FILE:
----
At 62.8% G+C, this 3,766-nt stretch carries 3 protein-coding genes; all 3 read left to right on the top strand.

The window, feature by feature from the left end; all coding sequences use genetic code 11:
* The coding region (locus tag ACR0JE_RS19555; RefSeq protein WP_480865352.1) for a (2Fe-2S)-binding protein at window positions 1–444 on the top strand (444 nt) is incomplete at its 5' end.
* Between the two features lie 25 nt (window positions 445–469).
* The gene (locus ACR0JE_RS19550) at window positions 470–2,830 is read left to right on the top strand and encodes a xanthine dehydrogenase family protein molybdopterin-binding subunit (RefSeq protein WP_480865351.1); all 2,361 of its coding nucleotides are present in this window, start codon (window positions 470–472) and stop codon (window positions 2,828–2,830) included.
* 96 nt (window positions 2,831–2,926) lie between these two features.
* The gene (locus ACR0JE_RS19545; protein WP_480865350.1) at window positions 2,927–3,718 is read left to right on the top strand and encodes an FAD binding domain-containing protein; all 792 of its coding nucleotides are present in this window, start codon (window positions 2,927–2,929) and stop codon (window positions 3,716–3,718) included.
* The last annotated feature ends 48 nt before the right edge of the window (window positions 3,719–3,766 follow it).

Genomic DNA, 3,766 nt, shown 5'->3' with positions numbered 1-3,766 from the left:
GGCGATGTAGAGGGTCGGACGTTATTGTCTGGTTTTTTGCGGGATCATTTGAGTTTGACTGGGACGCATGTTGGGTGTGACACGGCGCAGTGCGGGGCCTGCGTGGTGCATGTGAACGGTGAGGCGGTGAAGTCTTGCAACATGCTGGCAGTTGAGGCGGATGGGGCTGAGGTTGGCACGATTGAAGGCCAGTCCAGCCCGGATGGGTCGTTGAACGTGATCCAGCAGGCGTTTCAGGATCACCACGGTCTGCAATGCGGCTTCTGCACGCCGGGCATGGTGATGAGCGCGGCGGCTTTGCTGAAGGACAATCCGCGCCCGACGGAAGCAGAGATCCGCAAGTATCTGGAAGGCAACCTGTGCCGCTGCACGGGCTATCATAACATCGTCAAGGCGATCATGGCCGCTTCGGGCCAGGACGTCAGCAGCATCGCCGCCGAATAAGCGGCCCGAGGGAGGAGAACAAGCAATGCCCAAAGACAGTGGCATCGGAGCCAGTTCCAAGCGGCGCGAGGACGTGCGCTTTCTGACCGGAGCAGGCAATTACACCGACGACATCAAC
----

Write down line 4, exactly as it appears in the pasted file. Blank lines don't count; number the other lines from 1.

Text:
* Between the two features lie 25 nt (window positions 445–469).